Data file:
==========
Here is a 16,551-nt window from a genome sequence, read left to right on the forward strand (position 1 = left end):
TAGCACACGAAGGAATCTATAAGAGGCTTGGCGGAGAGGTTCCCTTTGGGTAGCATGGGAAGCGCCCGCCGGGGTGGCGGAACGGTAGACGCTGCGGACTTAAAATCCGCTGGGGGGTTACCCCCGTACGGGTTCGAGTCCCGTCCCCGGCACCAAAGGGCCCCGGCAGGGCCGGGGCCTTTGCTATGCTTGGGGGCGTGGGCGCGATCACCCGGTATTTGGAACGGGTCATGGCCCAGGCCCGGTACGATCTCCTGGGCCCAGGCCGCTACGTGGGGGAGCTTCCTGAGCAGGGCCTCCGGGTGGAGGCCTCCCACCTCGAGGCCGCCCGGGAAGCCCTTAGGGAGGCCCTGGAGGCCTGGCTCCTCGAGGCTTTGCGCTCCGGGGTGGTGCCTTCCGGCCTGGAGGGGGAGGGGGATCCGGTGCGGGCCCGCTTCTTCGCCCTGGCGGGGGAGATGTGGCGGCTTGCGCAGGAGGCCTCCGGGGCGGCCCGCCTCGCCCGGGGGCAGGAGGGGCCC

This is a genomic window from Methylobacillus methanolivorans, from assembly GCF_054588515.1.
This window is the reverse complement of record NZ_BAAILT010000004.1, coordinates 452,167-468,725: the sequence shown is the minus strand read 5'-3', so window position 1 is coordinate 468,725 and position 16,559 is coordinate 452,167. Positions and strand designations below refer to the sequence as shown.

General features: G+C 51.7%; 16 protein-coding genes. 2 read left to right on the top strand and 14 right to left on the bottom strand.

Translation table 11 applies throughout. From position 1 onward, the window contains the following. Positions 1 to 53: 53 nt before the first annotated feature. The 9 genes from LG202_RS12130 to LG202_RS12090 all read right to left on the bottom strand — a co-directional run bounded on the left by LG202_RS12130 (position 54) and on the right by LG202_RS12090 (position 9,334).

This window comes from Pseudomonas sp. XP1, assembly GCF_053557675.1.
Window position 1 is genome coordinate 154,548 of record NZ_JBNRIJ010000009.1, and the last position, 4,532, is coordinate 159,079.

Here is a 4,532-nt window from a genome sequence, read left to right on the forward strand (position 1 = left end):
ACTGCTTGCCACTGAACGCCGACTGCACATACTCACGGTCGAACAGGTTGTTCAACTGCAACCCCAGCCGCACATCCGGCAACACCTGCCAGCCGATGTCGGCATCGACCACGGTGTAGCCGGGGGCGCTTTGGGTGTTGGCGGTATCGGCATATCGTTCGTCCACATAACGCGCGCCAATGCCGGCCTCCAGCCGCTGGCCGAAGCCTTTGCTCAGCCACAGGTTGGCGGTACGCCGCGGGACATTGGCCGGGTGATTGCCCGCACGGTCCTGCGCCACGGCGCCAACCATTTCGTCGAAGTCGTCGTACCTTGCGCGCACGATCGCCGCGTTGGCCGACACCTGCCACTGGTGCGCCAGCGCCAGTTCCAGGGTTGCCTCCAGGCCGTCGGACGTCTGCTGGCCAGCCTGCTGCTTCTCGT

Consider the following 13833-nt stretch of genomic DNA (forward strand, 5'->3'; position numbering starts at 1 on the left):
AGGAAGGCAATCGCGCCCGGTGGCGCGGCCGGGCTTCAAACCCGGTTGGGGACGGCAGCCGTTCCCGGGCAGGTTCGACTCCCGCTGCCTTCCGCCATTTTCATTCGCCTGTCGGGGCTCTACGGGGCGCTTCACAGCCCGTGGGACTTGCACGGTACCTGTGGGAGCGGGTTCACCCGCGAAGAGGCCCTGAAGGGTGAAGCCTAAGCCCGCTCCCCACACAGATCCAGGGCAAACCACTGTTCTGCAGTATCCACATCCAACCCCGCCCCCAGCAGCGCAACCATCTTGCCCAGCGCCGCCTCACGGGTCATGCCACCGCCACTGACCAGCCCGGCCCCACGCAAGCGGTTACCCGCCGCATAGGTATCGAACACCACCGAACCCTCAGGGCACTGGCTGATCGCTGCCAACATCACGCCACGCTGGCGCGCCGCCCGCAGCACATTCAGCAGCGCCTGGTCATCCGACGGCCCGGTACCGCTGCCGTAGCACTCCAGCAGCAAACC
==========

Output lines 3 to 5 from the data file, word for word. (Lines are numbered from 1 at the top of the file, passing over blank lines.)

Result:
This is a genomic window from Methylobacillus methanolivorans, from assembly GCF_054588515.1.
This window is the reverse complement of record NZ_BAAILT010000004.1, coordinates 452,167-468,725: the sequence shown is the minus strand read 5'-3', so window position 1 is coordinate 468,725 and position 16,559 is coordinate 452,167. Positions and strand designations below refer to the sequence as shown.

General features: G+C 51.7%; 16 protein-coding genes. 2 read left to right on the top strand and 14 right to left on the bottom strand.